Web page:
It’s no different in China. At NEA, we help our companies build relationships with Chinese regulators and we work hard to maintain them. One of our venture partners, Songde Ma, was the former Vice Minister of Science and Technology for China. This helps the NEA community grasp the fundamental motivations behind policies that may otherwise seem befuddling or simply nationalistic. If you understand the intent behind policy, it’s easier to demonstrate commercial strategies that are closely aligned with the government’s objectives.
For example, a cleantech company in our portfolio recently received invitations to open factories across China. Eager to develop cleantech both as a political and an economic mission, the government in some of these locales used their influence on local banks to make sure the company receives favorable terms with local credit facilities.
The fact is, the Chinese government is like the U.S. government was in the post World War II era — the best and brightest are attracted to public service. They are very effective to work with if you foster the relationships.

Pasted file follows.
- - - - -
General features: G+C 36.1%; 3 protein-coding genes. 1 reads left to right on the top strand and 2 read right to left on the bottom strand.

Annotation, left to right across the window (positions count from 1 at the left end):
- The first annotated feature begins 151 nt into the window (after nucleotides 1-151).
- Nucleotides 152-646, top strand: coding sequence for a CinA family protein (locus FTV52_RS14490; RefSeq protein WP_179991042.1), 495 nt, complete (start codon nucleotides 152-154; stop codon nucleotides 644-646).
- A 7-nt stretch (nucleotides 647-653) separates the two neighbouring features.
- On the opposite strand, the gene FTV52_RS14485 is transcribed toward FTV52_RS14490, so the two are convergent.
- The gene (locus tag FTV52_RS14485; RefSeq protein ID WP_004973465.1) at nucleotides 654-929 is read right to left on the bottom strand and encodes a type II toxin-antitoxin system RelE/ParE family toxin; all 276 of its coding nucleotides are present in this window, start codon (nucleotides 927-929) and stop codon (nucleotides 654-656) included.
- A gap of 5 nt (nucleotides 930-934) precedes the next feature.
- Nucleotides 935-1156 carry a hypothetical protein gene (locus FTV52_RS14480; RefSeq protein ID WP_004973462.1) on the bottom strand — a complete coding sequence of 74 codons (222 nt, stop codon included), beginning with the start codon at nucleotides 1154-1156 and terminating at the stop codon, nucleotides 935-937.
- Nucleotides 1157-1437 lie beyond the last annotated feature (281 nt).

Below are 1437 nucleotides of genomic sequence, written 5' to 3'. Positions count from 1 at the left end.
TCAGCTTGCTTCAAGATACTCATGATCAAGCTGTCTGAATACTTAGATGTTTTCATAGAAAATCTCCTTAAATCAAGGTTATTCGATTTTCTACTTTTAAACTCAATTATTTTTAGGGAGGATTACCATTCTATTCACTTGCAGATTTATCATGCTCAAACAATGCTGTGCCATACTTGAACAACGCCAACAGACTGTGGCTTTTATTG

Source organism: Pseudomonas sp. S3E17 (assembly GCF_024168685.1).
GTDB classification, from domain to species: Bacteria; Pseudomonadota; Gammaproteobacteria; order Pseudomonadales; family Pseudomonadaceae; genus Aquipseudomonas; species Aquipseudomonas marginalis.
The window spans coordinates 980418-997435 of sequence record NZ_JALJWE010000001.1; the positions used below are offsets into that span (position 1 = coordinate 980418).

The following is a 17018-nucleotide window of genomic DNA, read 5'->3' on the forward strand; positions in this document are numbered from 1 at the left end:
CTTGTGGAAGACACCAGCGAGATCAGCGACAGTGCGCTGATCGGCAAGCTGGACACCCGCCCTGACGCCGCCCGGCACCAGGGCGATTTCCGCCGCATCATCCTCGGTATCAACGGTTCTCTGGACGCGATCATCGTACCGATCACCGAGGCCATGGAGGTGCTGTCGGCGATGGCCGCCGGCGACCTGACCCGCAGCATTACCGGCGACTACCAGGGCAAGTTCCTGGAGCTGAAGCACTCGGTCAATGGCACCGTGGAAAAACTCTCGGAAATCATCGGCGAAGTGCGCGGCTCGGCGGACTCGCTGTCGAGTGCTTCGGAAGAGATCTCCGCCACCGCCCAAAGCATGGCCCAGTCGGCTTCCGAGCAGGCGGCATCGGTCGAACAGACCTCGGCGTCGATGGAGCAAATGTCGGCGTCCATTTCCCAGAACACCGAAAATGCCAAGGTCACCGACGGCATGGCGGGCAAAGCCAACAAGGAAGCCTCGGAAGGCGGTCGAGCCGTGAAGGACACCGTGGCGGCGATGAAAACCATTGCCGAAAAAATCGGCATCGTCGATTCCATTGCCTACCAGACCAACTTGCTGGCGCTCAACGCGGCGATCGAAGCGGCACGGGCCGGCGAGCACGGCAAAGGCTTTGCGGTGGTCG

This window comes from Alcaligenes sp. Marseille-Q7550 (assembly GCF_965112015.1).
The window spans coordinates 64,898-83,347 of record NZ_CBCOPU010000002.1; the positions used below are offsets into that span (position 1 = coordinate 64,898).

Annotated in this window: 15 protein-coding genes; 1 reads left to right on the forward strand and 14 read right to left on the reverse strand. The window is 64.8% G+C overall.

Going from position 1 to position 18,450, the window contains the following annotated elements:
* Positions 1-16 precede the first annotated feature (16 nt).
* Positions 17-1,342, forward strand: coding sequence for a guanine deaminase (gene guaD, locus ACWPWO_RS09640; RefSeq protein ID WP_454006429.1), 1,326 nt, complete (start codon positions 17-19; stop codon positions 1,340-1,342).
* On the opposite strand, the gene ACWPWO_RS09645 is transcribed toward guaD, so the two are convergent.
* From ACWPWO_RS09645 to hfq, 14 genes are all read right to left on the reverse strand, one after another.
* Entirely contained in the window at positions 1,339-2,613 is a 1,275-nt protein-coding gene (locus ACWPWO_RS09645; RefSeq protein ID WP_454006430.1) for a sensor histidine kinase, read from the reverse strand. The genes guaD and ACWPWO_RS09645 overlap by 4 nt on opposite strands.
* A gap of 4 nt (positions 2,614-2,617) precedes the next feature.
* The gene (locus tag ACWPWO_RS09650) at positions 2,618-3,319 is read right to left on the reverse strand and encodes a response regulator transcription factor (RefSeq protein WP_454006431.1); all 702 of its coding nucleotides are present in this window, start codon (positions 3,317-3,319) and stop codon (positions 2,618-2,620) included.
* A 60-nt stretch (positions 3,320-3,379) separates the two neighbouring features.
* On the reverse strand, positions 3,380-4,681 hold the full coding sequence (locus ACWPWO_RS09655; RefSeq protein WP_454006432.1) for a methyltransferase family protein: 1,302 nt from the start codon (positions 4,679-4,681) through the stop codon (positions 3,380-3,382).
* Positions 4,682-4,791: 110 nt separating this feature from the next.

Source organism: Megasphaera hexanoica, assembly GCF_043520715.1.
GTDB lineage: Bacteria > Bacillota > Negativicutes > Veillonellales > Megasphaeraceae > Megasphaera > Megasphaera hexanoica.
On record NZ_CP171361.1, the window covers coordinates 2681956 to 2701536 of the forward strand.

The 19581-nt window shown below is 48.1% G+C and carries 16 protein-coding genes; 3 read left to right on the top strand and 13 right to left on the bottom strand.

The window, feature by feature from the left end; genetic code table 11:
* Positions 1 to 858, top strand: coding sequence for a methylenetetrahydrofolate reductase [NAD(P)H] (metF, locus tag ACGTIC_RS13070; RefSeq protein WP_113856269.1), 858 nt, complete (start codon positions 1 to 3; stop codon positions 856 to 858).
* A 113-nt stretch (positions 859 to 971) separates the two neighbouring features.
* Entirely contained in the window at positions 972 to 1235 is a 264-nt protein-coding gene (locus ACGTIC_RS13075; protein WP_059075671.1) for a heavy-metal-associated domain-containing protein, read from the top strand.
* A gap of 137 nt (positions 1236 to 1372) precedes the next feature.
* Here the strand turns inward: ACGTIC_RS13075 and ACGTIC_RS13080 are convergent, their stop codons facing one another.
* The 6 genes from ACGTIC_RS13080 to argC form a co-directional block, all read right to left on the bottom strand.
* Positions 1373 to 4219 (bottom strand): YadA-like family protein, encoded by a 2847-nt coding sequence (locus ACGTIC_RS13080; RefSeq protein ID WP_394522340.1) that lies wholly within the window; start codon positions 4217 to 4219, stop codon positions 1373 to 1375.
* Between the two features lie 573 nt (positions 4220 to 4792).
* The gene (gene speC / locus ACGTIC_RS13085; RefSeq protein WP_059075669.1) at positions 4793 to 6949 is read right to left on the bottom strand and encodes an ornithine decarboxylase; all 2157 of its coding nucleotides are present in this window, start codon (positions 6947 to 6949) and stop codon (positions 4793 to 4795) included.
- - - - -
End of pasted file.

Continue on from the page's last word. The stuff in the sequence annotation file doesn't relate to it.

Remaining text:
What advice would you give to U.S. companies looking to expand in the Chinese market?
Those looking to expand into the Chinese market must first gauge the strength of the opportunity. China is certainly a massive market, but in many industries, China is also one of the most competitive markets. If the market opportunity is there and the organization has the ability to scale, then start building the relationships you’ll need to succeed. Find experienced, proven, referenceable partners that can guide you. It’s also critical to localize your team in China fairly quickly. A strong on-the-ground presence will make all the difference.
If you’re searching for angel or venture funds in the Metro DC area, and you missed the Potomac Techwire breakfast roundtable on Tuesday, then you’ll want to take note of what the funders’ panel had to say. Many of the themes investors found most important paralleled the entrepreneurs’ advice.
The funders’ panel recommended that entrepreneurs:
- Know who you are.
- Know your competition.
- Validate your business concept. Talk to a lot of people early.
- Prototype. It helps tell your story in a big way.
- Show investors that you can execute and reach milestones.
- Understand your limitations. The founder is rarely the CEO five years later.
- Be realistic. Don’t get hung up on valuation and walk away from a good deal.
- Bootstrap and be as resourceful as possible. It brings independence and the valuation you want.
- Have a business plan. Don’t spend a lot of money making it pretty. Oh, and don’t tell investors your forecasts are conservative.
- Do as much due diligence on the investors as they do on you.